How Much Sushi Is Too Much? Here's Why You Probably Shouldn't Fear Mercury Poisoning

Spicy tuna, saba, rainbow rolls. There's an endless variety of sushi to choose from. Fish is usually deemed a healthy choice, and is scientifically proven to be brain food that can lower signs of Alzheimer's, Forbes reported. However, noshing down on sushi more than six times a week can increase someone's methylmercury levels, leading to poisoning, according to CNN.

Almost every fish contains methylmercury, according to the Food and Drug Administration. Mercury finds its way into rivers and oceans through both natural means and via air pollution. Mercury then enters the aquatic food chain by falling from the air, and micro-organisms in the water transforms this mercury into methylmercury, a toxic form of inorganic mercury. It's the big whopping fish that are most dangerous, since their levels have accumulated with growth and longer age. The fish with the highest levels of mercury (containing more than 0.5 parts per million) are bigeye tuna, yellowfin tuna, swordfish and king mackerel, according to the Natural Resources Defense Council. And if the fish swam in polluted waters, its mercury levels are even higher, and may contain other contaminants. 

Too much of the highly toxic methylmercury can mess with someone's neurological functions, leading to a lack of coordination, headaches and vision impairment. People can also experience insomnia and emotional changes, such as mood swings or irritability. 

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Pregnant women and children 12 years old or younger are the most at risk for mercury poisoning, according to Medical Daily. The FDA recommends pregnant women to eat a variety of fish and shellfish, up to 12 ounces or two meals per week, that are low in mercury. The fish with the least mercury (with less than 0.09 parts per million) are salmon, shrimp, scallops and North Atlantic or chub mackerel, according to the NRDC.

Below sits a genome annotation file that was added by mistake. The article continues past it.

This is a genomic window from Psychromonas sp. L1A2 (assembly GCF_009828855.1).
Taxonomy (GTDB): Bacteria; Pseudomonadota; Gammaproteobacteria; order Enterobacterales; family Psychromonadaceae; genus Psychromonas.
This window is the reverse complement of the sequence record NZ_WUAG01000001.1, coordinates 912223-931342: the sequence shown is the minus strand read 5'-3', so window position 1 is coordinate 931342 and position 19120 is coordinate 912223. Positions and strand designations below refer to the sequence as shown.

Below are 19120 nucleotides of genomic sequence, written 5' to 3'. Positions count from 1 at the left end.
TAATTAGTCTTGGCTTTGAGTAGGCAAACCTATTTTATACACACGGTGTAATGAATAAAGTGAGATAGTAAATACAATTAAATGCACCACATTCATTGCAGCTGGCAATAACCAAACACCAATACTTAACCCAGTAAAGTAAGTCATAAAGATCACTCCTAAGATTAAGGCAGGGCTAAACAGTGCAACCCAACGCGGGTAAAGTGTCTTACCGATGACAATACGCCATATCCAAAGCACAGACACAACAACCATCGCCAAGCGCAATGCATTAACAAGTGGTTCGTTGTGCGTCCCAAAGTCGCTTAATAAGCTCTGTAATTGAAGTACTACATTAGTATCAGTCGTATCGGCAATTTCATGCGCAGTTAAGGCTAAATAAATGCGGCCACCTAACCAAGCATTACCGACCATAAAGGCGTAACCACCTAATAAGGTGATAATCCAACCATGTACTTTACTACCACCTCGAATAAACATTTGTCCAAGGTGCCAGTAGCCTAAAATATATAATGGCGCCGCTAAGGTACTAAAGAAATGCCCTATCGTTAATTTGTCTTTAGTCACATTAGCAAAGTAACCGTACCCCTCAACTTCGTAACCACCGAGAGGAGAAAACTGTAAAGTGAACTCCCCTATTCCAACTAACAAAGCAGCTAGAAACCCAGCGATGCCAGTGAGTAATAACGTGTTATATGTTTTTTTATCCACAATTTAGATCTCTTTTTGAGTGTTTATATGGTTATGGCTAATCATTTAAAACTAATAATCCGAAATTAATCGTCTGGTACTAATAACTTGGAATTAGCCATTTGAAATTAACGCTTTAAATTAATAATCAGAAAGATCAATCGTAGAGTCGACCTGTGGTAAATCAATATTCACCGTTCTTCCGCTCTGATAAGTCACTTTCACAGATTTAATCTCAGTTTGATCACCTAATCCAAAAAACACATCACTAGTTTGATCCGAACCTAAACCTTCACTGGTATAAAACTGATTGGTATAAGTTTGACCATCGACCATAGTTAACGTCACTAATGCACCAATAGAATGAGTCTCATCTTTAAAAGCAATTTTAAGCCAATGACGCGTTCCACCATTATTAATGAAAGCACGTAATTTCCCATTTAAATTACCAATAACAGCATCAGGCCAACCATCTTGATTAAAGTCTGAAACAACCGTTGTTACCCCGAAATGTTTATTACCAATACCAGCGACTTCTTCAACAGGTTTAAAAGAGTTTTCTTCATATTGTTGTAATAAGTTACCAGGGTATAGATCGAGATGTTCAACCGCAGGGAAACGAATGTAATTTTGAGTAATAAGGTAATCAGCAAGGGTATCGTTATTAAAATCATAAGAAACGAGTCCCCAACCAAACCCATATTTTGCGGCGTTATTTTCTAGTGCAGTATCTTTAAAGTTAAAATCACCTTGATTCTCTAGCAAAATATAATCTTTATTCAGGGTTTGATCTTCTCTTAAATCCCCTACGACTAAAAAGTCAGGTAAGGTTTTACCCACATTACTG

High mercury levels have also been linked to heart disease, as it can trigger the enzyme that can cause plaque buildup in the blood vessels, Medical Daily reported. Eventually, the blood vessel linings are damaged, which can lead to vascular problems. 

But one week's consumption does not greatly affect the body's mercury levels, so someone who went overboard last week should just "cut back the next week or two," MSNBC reported. 

Other than mercury, raw fish can contain contaminants such as dioxins and polychlorinated biphenyls, which have been shown to be carcinogenic. But a study published in January found fish pollutants and toxins to have decreased from 1969 to 2012. This decrease in toxins applies to the United States and its relatively stringent limits placed on contaminants. However, fish from Asia tend to be high in antibiotics and contaminants, and often slip through FDA inspections, KCBS reported. 

Those suspected to be experiencing mercury poisoning can get their levels tested by a toxicologist, and unfortunately should go on a sushi hiatus, according to the Scientific American.  

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Kathleen Wong

Kathleen is a branded content staff writer at Mic. She is based in New York and can be reached at kathleen@mic.com.

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